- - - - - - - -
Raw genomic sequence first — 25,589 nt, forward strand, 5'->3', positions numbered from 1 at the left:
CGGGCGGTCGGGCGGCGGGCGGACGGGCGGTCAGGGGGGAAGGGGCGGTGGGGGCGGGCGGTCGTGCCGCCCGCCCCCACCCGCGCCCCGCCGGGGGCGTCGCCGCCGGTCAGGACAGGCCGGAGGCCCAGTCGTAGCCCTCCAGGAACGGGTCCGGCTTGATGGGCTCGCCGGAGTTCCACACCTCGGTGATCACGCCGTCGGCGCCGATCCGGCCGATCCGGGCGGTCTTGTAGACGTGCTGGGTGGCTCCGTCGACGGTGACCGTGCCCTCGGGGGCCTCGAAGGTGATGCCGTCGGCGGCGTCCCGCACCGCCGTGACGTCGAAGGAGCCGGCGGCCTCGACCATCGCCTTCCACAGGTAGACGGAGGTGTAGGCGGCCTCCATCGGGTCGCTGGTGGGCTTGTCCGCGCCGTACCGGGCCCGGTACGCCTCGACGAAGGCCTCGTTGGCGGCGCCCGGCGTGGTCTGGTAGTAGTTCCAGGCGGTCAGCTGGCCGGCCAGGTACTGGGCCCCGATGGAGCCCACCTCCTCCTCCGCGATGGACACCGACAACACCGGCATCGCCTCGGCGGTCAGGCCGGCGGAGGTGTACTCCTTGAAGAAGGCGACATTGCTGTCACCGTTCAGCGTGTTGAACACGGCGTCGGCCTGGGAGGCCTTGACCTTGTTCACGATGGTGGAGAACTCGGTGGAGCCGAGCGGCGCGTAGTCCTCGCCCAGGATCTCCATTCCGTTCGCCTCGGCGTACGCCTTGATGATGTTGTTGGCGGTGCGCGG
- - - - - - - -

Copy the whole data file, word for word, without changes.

Raw genomic sequence first — 25,589 nt, forward strand, 5'->3', positions numbered from 1 at the left:
CGGGCGGTCGGGCGGCGGGCGGACGGGCGGTCAGGGGGGAAGGGGCGGTGGGGGCGGGCGGTCGTGCCGCCCGCCCCCACCCGCGCCCCGCCGGGGGCGTCGCCGCCGGTCAGGACAGGCCGGAGGCCCAGTCGTAGCCCTCCAGGAACGGGTCCGGCTTGATGGGCTCGCCGGAGTTCCACACCTCGGTGATCACGCCGTCGGCGCCGATCCGGCCGATCCGGGCGGTCTTGTAGACGTGCTGGGTGGCTCCGTCGACGGTGACCGTGCCCTCGGGGGCCTCGAAGGTGATGCCGTCGGCGGCGTCCCGCACCGCCGTGACGTCGAAGGAGCCGGCGGCCTCGACCATCGCCTTCCACAGGTAGACGGAGGTGTAGGCGGCCTCCATCGGGTCGCTGGTGGGCTTGTCCGCGCCGTACCGGGCCCGGTACGCCTCGACGAAGGCCTCGTTGGCGGCGCCCGGCGTGGTCTGGTAGTAGTTCCAGGCGGTCAGCTGGCCGGCCAGGTACTGGGCCCCGATGGAGCCCACCTCCTCCTCCGCGATGGACACCGACAACACCGGCATCGCCTCGGCGGTCAGGCCGGCGGAGGTGTACTCCTTGAAGAAGGCGACATTGCTGTCACCGTTCAGCGTGTTGAACACGGCGTCGGCCTGGGAGGCCTTGACCTTGTTCACGATGGTGGAGAACTCGGTGGAGCCGAGCGGCGCGTAGTCCTCGCCCAGGATCTCCATTCCGTTCGCCTCGGCGTACGCCTTGATGATGTTGTTGGCGGTGCGCGG